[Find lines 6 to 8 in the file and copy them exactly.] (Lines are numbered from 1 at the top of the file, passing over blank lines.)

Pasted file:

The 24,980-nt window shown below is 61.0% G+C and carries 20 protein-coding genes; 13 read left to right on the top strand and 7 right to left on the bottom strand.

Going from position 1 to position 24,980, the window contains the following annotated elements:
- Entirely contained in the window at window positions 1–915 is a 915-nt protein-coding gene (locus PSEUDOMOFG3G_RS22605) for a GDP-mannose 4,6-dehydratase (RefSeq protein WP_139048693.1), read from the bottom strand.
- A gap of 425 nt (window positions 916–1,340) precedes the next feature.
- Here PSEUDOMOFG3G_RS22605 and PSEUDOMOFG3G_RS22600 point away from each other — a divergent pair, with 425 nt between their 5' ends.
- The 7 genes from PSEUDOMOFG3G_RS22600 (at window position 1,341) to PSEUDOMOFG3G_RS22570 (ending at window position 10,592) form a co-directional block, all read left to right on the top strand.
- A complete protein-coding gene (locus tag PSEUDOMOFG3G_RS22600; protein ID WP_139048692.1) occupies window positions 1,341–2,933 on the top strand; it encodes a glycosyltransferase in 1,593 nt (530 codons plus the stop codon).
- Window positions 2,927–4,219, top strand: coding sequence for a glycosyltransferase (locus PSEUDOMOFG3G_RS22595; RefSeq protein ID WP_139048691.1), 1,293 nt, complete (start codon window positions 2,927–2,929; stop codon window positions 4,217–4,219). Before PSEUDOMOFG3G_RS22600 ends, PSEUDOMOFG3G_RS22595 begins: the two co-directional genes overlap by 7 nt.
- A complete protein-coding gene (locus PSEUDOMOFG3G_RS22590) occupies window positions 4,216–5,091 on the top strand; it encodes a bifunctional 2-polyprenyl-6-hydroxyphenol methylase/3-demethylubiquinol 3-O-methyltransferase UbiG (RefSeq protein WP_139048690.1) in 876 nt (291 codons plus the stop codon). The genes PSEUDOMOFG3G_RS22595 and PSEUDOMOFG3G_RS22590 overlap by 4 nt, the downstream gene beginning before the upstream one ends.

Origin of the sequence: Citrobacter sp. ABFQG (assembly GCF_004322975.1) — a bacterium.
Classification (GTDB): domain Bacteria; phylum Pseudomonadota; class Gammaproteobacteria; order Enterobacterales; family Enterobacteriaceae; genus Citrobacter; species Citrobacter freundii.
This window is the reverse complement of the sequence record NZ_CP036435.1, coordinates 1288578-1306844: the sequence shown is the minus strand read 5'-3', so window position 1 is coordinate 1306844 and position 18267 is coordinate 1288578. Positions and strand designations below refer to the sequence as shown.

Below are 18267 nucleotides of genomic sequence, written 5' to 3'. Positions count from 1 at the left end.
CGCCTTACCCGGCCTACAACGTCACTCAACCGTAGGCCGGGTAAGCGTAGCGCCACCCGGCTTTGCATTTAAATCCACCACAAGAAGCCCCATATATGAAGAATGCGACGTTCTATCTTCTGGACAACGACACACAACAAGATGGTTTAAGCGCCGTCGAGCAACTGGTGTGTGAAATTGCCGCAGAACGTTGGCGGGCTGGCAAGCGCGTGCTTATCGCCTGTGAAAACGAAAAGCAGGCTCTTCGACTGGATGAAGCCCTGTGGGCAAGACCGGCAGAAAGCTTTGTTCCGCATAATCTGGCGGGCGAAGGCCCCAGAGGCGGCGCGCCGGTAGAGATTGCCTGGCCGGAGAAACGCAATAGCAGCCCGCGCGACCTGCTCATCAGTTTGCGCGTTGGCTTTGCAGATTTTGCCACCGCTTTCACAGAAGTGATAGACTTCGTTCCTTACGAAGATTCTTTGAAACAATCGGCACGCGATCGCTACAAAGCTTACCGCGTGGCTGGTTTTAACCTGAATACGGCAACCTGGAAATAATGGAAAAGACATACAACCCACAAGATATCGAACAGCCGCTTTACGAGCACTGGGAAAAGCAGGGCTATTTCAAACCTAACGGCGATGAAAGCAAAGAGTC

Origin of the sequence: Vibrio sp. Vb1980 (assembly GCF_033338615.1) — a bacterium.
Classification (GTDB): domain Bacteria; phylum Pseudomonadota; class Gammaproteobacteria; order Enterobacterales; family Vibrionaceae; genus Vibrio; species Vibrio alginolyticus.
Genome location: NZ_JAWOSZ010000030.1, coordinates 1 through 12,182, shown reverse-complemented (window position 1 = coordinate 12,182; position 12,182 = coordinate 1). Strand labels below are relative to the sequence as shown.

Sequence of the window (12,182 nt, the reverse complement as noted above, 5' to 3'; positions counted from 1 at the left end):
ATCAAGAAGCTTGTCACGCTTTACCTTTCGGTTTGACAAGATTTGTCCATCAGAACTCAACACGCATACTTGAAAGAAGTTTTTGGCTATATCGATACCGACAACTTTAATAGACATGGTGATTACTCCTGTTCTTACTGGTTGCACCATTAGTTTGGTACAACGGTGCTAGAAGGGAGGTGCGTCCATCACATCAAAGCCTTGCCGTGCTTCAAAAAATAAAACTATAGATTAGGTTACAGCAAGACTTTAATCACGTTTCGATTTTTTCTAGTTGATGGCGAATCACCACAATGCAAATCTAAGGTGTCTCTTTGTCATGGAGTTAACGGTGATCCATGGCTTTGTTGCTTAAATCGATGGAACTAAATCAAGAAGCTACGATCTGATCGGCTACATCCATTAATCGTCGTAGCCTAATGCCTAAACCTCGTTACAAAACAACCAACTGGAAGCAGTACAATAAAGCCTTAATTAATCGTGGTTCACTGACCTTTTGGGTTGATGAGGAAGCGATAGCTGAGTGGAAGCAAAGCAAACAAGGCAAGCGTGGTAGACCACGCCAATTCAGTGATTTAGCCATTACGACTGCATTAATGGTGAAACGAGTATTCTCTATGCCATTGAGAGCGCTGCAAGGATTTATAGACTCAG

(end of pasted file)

- The 7 genes from PSEUDOMOFG3G_RS22600 (at window position 1,341) to PSEUDOMOFG3G_RS22570 (ending at window position 10,592) form a co-directional block, all read left to right on the top strand.
- A complete protein-coding gene (locus tag PSEUDOMOFG3G_RS22600; protein ID WP_139048692.1) occupies window positions 1,341–2,933 on the top strand; it encodes a glycosyltransferase in 1,593 nt (530 codons plus the stop codon).
- Window positions 2,927–4,219, top strand: coding sequence for a glycosyltransferase (locus PSEUDOMOFG3G_RS22595; RefSeq protein ID WP_139048691.1), 1,293 nt, complete (start codon window positions 2,927–2,929; stop codon window positions 4,217–4,219). Before PSEUDOMOFG3G_RS22600 ends, PSEUDOMOFG3G_RS22595 begins: the two co-directional genes overlap by 7 nt.